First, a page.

Director: Kazuo Yamazaki
Animation Director: Yuichi Endo
So the anime industry piddles out a few new series in the next couple of months. Time to get the shots in early!
It’s an anime based on a card game. Unfortunately that slot is still ably filled by our favourite angular, Lovecraftian, and now cyberpunk, card game franchise. This show with generic soft faced moppets as its leads stands no chance in changing that.
Pretty boy “reverse harem” gets second season. I see on wikipedia it is in the genre Neoromance, which I read at first as Necromance, which probably is a genre. And if not a genre at the very least a band name.
This is a one off special, an adaptation of an ecological novel. It features talking animals in the vein of Watership Down and Animals of Farthing Wood. I HATE Watership Down and Animals of Farthing Wood. Talking cartoon animals should be trying to kill one another with anvils, outwitting Police Officers/Park Rangers/Zoo Keepers or battling evil aristocratic toads. This sort of animals in realistic peril cartoons are NO FUN.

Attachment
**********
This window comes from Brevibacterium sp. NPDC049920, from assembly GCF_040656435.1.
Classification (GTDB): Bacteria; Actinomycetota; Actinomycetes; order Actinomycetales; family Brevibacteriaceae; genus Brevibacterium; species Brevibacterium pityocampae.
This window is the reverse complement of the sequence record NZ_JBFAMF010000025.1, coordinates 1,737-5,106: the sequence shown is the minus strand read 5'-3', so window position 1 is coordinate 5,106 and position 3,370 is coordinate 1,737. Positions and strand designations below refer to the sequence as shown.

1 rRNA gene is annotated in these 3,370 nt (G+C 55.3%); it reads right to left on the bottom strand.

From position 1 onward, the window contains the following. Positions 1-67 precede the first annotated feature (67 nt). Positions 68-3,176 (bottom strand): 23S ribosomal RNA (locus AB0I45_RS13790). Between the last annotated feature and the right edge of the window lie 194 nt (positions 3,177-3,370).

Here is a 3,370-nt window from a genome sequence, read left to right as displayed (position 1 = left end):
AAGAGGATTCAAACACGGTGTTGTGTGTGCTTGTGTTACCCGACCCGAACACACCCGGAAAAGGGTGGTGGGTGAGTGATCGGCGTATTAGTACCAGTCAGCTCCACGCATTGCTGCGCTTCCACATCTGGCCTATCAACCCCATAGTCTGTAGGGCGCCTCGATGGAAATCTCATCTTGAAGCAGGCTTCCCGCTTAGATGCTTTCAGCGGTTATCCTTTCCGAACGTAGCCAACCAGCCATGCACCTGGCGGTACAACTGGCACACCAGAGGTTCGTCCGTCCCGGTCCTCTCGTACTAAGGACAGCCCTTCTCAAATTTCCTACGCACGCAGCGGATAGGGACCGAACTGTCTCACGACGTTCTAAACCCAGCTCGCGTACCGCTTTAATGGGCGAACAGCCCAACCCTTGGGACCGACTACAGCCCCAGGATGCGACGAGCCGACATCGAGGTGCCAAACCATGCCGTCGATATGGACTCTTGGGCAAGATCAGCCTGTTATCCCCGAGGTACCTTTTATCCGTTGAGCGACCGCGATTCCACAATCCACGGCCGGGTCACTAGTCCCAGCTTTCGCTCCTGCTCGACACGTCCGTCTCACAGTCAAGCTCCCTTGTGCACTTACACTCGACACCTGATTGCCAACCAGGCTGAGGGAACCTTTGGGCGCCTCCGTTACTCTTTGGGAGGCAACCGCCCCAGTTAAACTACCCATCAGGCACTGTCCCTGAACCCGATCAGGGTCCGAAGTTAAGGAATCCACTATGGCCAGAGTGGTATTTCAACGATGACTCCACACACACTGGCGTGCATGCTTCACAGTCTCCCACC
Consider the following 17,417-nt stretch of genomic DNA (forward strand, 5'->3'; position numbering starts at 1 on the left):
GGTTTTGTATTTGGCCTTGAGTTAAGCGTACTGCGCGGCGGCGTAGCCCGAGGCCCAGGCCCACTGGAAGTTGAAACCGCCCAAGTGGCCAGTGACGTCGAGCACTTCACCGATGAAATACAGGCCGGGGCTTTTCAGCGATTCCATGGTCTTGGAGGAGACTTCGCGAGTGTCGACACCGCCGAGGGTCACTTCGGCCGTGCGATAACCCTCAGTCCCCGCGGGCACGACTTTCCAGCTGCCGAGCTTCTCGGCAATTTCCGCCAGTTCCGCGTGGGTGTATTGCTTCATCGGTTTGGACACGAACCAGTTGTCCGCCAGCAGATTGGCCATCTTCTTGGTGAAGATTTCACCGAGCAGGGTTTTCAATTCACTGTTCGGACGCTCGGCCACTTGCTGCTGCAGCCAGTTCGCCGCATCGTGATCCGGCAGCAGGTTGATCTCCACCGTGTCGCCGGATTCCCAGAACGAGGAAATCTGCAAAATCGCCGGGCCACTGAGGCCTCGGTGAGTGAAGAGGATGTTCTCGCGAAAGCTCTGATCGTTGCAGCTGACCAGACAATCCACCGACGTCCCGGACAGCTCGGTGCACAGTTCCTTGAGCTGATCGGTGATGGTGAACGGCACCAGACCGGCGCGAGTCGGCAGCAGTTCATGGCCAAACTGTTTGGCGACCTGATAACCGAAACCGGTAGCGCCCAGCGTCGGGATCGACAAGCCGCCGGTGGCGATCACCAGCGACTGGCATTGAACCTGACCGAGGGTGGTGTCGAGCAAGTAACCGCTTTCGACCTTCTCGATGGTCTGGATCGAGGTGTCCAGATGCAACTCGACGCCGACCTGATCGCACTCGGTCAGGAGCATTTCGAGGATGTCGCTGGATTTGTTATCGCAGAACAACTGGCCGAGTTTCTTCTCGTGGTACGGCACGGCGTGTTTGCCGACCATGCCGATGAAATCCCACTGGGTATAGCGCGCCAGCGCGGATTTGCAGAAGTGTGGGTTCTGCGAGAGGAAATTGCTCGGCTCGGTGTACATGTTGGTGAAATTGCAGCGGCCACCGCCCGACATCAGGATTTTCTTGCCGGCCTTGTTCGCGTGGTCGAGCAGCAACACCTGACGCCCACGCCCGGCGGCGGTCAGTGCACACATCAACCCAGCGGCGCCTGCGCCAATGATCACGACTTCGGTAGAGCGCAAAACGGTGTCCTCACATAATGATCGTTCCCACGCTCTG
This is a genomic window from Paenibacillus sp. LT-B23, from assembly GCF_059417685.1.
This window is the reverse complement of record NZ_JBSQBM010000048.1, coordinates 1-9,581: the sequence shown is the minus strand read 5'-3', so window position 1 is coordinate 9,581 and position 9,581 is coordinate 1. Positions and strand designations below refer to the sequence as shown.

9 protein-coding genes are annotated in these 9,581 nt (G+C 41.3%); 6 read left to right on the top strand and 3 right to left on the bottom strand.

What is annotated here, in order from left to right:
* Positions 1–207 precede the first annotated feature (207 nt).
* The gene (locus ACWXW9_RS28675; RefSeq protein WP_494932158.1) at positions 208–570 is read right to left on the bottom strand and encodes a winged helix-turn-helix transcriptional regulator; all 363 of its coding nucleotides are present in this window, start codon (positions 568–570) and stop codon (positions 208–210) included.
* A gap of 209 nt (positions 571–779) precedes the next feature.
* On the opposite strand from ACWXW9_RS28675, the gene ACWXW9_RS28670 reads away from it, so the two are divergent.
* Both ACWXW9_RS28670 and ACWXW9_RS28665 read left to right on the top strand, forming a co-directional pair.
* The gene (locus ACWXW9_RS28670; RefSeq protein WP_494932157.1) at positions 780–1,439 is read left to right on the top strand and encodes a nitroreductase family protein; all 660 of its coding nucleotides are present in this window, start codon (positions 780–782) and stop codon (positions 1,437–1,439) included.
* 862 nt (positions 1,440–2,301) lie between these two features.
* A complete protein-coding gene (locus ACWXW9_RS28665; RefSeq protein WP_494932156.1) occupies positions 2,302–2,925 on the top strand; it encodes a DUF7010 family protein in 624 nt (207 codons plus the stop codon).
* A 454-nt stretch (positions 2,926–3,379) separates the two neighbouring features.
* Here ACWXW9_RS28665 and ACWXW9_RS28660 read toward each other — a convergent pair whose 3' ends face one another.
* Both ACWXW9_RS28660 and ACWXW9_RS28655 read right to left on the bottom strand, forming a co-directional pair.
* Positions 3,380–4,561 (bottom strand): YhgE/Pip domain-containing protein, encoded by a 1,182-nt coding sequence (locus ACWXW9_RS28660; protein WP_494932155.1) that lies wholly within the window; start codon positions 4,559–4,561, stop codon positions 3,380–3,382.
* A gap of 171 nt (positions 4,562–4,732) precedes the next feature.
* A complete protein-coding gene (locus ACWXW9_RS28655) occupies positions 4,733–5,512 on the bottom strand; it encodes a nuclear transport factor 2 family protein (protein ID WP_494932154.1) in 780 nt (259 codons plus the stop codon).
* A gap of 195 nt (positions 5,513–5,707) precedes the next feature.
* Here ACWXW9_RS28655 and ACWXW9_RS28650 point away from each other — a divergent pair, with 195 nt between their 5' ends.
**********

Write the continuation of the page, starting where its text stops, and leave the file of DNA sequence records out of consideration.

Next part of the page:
More of the sort of smutty comedy that Shinichiro Kimura (Burn Up Excess, Cosplay Complex, Hand Maid May and so forth) does a lot of. Unfortunately his brand of smutty comedy tends to be more Carry On Girls rather than Carry On Cleo.
The promo image looks nice in a sub-Birdy The Mighty sort of way. But then you look at the staff and production company it becomes a lot harder to believe it’ll be any good. However NHK are funding it, and it’s an educational show. The similarly ostensibly educational Marie & Gali looked gorgeous, so there’s some hope here.
COBRA. Madhouse. Osamu Dezaki. On paper this can’t fail. Dezaki’s original adaptations were great, the question is if the Dezaki of 2009 can match that work?